S.A. Mehlenbacher and A.N. Miller – Oregon State University, 1988
HGA newsletter, Winter 2003
Three factors must be considered in choosing pollinizer cultivars: 1) the amount of viable pollen produced, 2) compatibility, and 3) time of pollen shed.
The amount of viable pollen produced by a hazelnut tree is largely a function of the number of catkins on the tree and the viability of the pollen produced. Some cultivars set pollen in abundance Others typically set very few catkins. Some cultivars drop their catkins prior to pollen shed. Since one good Daviana catkin is estimated to produce 4 million pollen grains, the amount of pollen produced by a single pollinizer tree is tremendous.
Incompatibility occurs when plants having functional pollen and functional female flowers are unable to set seed when self-pollinated or crossed with some of their relatives. Incompatibility is a physiological between pollination and fertilization. Pollinizers are required in hazelnut orchards because cultivars are self-incompatible. They are also cross-incompatible in certain combinations. Hazelnuts are similar to Brassica species (cabbage, broccoli, and their relatives) in that all have the sporophytic incompatibility system All pollen produced by a tree exhibits the same incompatibility reaction. The reaction is under simple genetic control. There is one locus (one gene), the S-locus (for self-incompatibility) with 22 known alleles. Don’t let this terminology scare you. In humans, there is a locus controlling eye color, an allele for brown eyes, and an allele for blue eyes. Humans have a locus controlling hair color, an allele for brown hair, and an allele for blond hair. In hazelnuts, there is one S-locus which controls the incompatibility reaction, and alleles S1, S2, S3,…..S22. Hazelnut trees, like humans, are diploids. Thus at every locus, they have two alleles. Brown eyed people may have two alleles for brown eyes or one allele for brown eyes and another for blue eyes. The allele for blue eyes is recessive. In hazelnuts, both alleles are always expressed in the female flowers. One or both may be expressed in the pollen. If a given allele expressed in the pollen is met with the same allele in the female flower, the cross is incompatible. In simpler terms, if like meets like, the reaction is incompatible. If a given allele expressed in the pollen is met with different alleles in the female flower, the cross is compatible. Because of the dominance relationships among S-alleles, some crosses are compatible yet the reciprocal cross is incompatible.
A third factor to consider in choosing pollinizer cultivars is time of pollen shed. It is essential that the pollinizer shed pollen when the female flowers of the main crop cultivar are receptive. Pollen which is shed before the female flowers emerge is wasted. Unpollinated female flowers remain receptive for up to 3 months, so a late pollinizer can be very effective. Although actual dates vary from year to year, relative dates of pollen shed are consistent. Female flowers and catkins respond differently to temperature. In colder winters, female flower development is accelerated relative to catkin elongation. Thus a pollinizer which sheds at the ideal time one year may shed too early or too late the next year. Some cultivars shed their pollen over a very short time while others shed over a much longer time. By planting 2 or 3 rather than a single pollinizer, growers increase the odds of having pollen shed at the optimum time.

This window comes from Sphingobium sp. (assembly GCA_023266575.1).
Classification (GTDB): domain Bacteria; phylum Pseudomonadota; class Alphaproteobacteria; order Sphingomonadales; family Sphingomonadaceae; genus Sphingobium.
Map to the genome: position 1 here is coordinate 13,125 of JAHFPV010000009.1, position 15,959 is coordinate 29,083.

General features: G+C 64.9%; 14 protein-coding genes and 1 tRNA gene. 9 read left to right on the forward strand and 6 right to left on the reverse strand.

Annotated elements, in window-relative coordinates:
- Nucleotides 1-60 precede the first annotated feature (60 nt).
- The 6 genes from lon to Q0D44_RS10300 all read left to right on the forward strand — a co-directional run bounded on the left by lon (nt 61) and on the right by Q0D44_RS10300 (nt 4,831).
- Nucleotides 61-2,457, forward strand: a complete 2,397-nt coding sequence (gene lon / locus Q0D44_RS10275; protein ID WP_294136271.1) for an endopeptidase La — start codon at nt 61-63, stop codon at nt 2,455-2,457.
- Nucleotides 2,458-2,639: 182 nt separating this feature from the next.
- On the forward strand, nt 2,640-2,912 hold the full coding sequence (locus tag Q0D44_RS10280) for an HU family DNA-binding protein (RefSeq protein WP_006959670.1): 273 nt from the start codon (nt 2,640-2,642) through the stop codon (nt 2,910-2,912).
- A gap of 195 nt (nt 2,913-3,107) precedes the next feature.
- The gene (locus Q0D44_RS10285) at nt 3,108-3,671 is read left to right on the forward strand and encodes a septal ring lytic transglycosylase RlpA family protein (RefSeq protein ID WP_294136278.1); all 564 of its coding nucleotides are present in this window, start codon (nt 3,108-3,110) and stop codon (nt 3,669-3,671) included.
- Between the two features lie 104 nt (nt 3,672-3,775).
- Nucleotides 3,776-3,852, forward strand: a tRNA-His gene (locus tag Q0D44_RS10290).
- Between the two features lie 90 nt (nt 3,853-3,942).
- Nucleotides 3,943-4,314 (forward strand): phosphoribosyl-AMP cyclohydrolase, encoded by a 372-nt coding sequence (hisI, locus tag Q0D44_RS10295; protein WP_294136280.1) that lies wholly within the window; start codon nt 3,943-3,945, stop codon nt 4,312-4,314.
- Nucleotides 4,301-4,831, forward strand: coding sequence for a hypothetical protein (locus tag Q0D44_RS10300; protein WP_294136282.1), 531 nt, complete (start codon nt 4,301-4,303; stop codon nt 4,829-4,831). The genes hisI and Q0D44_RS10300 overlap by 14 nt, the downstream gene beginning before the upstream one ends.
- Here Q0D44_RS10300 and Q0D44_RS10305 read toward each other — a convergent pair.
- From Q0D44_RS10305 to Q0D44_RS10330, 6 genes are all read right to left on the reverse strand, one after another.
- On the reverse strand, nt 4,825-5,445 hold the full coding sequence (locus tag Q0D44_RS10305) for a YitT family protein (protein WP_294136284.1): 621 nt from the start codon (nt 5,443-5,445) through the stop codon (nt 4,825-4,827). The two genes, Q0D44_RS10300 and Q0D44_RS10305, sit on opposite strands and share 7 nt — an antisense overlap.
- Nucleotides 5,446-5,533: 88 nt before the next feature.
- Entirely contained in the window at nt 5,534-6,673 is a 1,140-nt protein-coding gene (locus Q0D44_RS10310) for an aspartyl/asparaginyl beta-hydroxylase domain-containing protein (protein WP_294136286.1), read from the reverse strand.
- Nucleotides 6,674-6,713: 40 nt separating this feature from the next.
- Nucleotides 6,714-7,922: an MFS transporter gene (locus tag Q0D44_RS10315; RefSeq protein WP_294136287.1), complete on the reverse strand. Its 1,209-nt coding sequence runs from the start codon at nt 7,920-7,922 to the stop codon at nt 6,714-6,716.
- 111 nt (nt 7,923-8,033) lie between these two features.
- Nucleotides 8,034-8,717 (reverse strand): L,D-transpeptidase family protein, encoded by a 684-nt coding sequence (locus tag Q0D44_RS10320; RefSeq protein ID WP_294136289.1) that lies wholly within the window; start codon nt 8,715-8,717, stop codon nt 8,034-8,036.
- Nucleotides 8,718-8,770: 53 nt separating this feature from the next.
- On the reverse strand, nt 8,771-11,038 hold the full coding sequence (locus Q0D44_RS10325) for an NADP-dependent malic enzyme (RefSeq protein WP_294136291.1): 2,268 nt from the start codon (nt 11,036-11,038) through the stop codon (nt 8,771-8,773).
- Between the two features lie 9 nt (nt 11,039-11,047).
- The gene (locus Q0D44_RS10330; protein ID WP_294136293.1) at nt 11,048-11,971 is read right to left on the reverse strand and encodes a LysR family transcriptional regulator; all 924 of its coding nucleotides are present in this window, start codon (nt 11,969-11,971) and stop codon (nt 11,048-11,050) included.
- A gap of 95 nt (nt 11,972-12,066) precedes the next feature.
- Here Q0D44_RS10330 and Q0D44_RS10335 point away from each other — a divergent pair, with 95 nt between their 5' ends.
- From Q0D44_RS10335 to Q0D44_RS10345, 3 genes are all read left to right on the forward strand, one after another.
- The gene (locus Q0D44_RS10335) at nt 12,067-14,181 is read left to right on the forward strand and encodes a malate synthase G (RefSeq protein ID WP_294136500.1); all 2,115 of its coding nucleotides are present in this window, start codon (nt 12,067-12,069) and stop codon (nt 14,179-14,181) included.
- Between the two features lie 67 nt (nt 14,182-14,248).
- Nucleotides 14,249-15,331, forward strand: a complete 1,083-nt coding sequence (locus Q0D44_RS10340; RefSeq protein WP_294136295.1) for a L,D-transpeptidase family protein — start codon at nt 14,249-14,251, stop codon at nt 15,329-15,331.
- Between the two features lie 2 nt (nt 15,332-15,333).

Another dehiscence and pollen release from catkins requires lower relative humidity and warmer temperatures. If temperatures are too cold (320F or less) and humidity is too high (85%+) then pollen will not be shed.
Temperature will also have an effect on pollen viability. If temperatures exceed 730F then pollen viability decreases. Optimum pollen germination in artificial culture has been obtained at 68-720F, but will also germinate at 34-390F.
Once pollen is released from the anther, wind is required for its distribution. The absence of wind could result in pollen dropping to surfaces below the catkins. Theoretically, pollen could travel about 250ft. in 36 seconds and drop 3 feet. if a 15mi/hr wind was blowing. However, hazelnut pollen is moved by eddy diffusion where the air movement rolls and swirls. Pollen consentration drops very quickly to relatively low amounts around 46-72 ft. distance away from the orchard edge. At this time we do not know what the required amount of pollen is to guarantee optimum nut set and development. However, in 2 research articles Schuster (5,6) states, “In observation in the field is shows that trees planted 40-60 ft. from a pollinizer bear good crops though the ones at 60 ft. sometimes appear light.” and “In the field it has been noted that trees more than 50ft. from the pollinizer yield smaller crops than closer.”
The above article has been abridged to conserve space in our news letter. Data tables showing compatible crosses, compatible cultivars, Cultivar pollen shed compatibility, Pollen concentrations at different distances, and charts showing pollinizer planting options within orchards have been left out. If a full copy of the article is wanted, please contact the Editor.